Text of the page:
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New Guide for Those Who Cannot Discard


Bill, 40, has a yard littered with old, rusting cars and junked appliances. He haunts flea markets and junkyards looking for bargains, then brings items home, where they sit, unattended. His house is so cluttered, floor to ceiling, with such useless items that most doorways are blocked and he has to squeeze sideways to enter his house. The smell of rotting food pervades his residence and insects constantly buzz around inside.

Pam, 53, shares a home with her 35 cats, and has had as many as 75 cats at one time. The smell of ammonia hangs in the air, and cat waste is seen smeared about the interior walls and floors. A self-proclaimed animal lover, Pam began collecting cats from an animal shelter to save them from being euthanized.

Bill and Pam are two real-life examples of compulsive hoarders documented in a new book, Buried in Treasures: Help for Compulsive Acquiring, Saving, and Hoarding, co-authored by Smith’s Randy O. Frost, the Harold Edward and Elsa Siipola Israel Professor of Psychology. Frost wrote the book with David E. Tolin, founding director of the Anxiety Disorders Center at the Institute of Living in Hartford, Conn., and Gail Steketee, a professor at the Boston University School of Social Work.

“I started studying hoarding in the early 1990s,” says Frost, who, along with Tolin and Steketee formed the New England Hoarding Consortium, which is devoted to the study and treatment compulsive hoarding. “At that time it was an unrecognized problem on which there was little or no research, and people suffered in secret and in silence. This book is a culmination of the work done since then.”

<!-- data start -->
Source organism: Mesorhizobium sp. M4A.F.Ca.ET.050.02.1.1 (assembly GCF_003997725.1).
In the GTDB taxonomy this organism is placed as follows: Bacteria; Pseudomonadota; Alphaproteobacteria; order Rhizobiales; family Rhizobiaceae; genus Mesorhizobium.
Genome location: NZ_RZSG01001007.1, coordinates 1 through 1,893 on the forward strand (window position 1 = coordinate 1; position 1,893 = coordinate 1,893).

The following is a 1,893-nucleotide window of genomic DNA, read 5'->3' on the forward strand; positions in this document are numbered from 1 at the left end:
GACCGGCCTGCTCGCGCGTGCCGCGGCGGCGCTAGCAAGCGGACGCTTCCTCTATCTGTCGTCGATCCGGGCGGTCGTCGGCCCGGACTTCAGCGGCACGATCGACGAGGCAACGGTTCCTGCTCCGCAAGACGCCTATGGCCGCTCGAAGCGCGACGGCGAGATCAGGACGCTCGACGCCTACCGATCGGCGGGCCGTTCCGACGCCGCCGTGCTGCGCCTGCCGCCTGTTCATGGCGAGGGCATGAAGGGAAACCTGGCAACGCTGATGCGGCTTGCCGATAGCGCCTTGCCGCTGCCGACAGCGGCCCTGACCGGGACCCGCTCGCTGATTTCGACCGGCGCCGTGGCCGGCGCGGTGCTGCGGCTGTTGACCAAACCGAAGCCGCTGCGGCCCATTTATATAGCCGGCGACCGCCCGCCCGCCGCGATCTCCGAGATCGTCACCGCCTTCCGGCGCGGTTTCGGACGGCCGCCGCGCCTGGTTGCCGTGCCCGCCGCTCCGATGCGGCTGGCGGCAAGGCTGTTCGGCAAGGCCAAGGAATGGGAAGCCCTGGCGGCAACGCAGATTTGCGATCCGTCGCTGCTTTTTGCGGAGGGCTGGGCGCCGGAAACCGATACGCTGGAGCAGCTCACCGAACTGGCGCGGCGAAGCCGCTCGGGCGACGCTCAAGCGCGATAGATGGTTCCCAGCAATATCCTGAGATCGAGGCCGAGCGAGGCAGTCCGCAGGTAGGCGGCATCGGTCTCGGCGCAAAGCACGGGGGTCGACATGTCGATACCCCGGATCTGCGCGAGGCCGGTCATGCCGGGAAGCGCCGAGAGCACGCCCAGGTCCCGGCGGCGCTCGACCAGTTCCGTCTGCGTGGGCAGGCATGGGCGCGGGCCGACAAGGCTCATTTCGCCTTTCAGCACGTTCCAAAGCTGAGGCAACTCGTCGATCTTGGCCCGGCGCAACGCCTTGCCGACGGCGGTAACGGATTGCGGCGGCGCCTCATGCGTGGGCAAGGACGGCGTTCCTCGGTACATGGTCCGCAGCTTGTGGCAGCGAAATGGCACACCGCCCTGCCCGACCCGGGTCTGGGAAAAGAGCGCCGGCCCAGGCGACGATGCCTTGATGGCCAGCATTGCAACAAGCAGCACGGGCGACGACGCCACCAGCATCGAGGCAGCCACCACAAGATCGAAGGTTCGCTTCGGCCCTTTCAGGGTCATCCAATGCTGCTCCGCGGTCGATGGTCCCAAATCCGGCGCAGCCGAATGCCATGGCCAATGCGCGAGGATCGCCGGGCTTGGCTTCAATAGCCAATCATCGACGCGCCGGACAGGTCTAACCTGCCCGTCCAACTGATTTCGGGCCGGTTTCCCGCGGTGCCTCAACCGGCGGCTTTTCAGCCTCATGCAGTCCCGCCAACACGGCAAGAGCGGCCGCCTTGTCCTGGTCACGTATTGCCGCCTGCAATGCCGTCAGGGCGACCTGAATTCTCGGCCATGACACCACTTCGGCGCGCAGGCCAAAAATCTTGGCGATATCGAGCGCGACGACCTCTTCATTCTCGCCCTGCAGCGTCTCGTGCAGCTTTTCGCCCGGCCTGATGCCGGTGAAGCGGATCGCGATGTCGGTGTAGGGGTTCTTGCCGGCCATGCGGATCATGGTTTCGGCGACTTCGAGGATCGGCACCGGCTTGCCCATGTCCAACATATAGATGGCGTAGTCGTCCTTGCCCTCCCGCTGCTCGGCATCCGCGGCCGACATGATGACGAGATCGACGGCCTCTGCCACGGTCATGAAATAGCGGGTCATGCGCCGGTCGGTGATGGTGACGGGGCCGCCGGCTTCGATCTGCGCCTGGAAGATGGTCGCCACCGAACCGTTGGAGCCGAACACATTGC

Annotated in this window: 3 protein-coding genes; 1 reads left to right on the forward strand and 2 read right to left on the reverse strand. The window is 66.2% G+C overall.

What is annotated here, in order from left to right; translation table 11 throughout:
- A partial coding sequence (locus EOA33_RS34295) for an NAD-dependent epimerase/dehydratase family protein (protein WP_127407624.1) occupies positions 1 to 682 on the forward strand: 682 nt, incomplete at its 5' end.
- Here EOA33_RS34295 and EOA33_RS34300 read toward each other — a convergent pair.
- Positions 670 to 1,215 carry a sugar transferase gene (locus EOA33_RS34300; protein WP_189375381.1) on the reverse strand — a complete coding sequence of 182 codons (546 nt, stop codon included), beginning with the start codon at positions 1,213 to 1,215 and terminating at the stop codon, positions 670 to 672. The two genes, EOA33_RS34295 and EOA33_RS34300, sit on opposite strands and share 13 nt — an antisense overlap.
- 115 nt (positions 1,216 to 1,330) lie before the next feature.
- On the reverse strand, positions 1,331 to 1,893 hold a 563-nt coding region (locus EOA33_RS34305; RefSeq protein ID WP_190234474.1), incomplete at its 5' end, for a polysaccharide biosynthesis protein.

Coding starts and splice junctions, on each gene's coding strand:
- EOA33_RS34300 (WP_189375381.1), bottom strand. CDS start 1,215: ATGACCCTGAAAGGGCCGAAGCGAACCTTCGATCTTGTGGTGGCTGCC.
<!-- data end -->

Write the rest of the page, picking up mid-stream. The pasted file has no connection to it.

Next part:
Buried in Treasures, as its subtitle suggests, is a practical handbook to assist those who suffer from the disorder known as compulsive hoarding in managing and overcoming the condition, which can become debilitating and threatening to physical health.

“While most of us find it relatively easy to manage our possessions, a large number of people, approximately 1 percent of the population, find it extremely difficult,” explains the book’s cover notes. “Compulsive hoarding is a behavioral problem consisting of excessive clutter, difficulty discarding items, and excessive buying or other acquiring. If you or a loved on has a compulsive hoarding problem, this book can help.”

Buried in Treasures is arranged in a step-by-step sequence of chapters that explain and offer advice on “Sorting/Discarding: Getting Ready,” “Help With Reducing Acquiring” and “Maintaining Your Success.”

Helpful as the book may be for those afflicted with hoarding problems, its authors emphasize that it is not a panacea, only a guide.

“This book will not solve your hoarding problems,” they write in the introduction. “This book is a guide that will provide you with the necessary information to understand the problem of compulsive hoarding and will give you the tools to help beat the problem. The rest is up to you. This book is a road map, and you are the driver.”

Of course, those who hoard and habitually acquire items they don’t need are on a continuum of behavioral affliction. Yet, for anyone who finds herself with a surplus of useless items occupying usable space for no justifiable reason, regardless of the extent of the malady, Buried in Treasures is written broadly enough to provide helpful pointers.

3/23/07   By Eric Sean Weld
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